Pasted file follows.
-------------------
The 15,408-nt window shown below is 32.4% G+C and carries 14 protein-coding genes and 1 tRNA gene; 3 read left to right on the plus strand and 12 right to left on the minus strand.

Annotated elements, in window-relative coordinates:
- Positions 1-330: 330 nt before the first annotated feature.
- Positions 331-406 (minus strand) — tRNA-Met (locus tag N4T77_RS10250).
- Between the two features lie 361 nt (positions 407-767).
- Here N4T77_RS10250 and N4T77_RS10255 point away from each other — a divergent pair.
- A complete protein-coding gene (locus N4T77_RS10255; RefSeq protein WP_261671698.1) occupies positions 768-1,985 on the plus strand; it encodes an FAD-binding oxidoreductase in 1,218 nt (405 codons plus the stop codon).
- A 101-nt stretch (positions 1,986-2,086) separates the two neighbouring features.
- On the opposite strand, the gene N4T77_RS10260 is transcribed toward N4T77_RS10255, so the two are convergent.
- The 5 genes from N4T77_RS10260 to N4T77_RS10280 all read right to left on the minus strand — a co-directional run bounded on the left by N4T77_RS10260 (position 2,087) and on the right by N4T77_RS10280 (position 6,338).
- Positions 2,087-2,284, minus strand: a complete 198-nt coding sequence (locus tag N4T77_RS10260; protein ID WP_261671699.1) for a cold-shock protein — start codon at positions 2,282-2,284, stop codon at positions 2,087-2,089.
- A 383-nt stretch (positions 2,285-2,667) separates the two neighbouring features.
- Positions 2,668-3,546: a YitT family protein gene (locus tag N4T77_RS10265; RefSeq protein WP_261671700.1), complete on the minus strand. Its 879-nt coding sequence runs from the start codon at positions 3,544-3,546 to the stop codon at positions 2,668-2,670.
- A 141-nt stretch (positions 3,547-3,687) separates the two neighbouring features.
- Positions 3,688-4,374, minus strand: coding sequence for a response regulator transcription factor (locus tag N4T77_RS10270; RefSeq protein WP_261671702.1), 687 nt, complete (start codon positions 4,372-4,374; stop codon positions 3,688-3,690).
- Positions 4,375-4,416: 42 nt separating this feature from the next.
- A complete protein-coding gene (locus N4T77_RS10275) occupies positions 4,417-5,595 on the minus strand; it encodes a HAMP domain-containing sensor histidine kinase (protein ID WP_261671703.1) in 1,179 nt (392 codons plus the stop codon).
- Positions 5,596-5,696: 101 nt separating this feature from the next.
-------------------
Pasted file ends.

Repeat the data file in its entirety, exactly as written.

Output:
The 15,408-nt window shown below is 32.4% G+C and carries 14 protein-coding genes and 1 tRNA gene; 3 read left to right on the plus strand and 12 right to left on the minus strand.

Annotated elements, in window-relative coordinates:
- Positions 1-330: 330 nt before the first annotated feature.
- Positions 331-406 (minus strand) — tRNA-Met (locus tag N4T77_RS10250).
- Between the two features lie 361 nt (positions 407-767).
- Here N4T77_RS10250 and N4T77_RS10255 point away from each other — a divergent pair.
- A complete protein-coding gene (locus N4T77_RS10255; RefSeq protein WP_261671698.1) occupies positions 768-1,985 on the plus strand; it encodes an FAD-binding oxidoreductase in 1,218 nt (405 codons plus the stop codon).
- A 101-nt stretch (positions 1,986-2,086) separates the two neighbouring features.
- On the opposite strand, the gene N4T77_RS10260 is transcribed toward N4T77_RS10255, so the two are convergent.
- The 5 genes from N4T77_RS10260 to N4T77_RS10280 all read right to left on the minus strand — a co-directional run bounded on the left by N4T77_RS10260 (position 2,087) and on the right by N4T77_RS10280 (position 6,338).
- Positions 2,087-2,284, minus strand: a complete 198-nt coding sequence (locus tag N4T77_RS10260; protein ID WP_261671699.1) for a cold-shock protein — start codon at positions 2,282-2,284, stop codon at positions 2,087-2,089.
- A 383-nt stretch (positions 2,285-2,667) separates the two neighbouring features.
- Positions 2,668-3,546: a YitT family protein gene (locus tag N4T77_RS10265; RefSeq protein WP_261671700.1), complete on the minus strand. Its 879-nt coding sequence runs from the start codon at positions 3,544-3,546 to the stop codon at positions 2,668-2,670.
- A 141-nt stretch (positions 3,547-3,687) separates the two neighbouring features.
- Positions 3,688-4,374, minus strand: coding sequence for a response regulator transcription factor (locus tag N4T77_RS10270; RefSeq protein WP_261671702.1), 687 nt, complete (start codon positions 4,372-4,374; stop codon positions 3,688-3,690).
- Positions 4,375-4,416: 42 nt separating this feature from the next.
- A complete protein-coding gene (locus N4T77_RS10275) occupies positions 4,417-5,595 on the minus strand; it encodes a HAMP domain-containing sensor histidine kinase (protein ID WP_261671703.1) in 1,179 nt (392 codons plus the stop codon).
- Positions 5,596-5,696: 101 nt separating this feature from the next.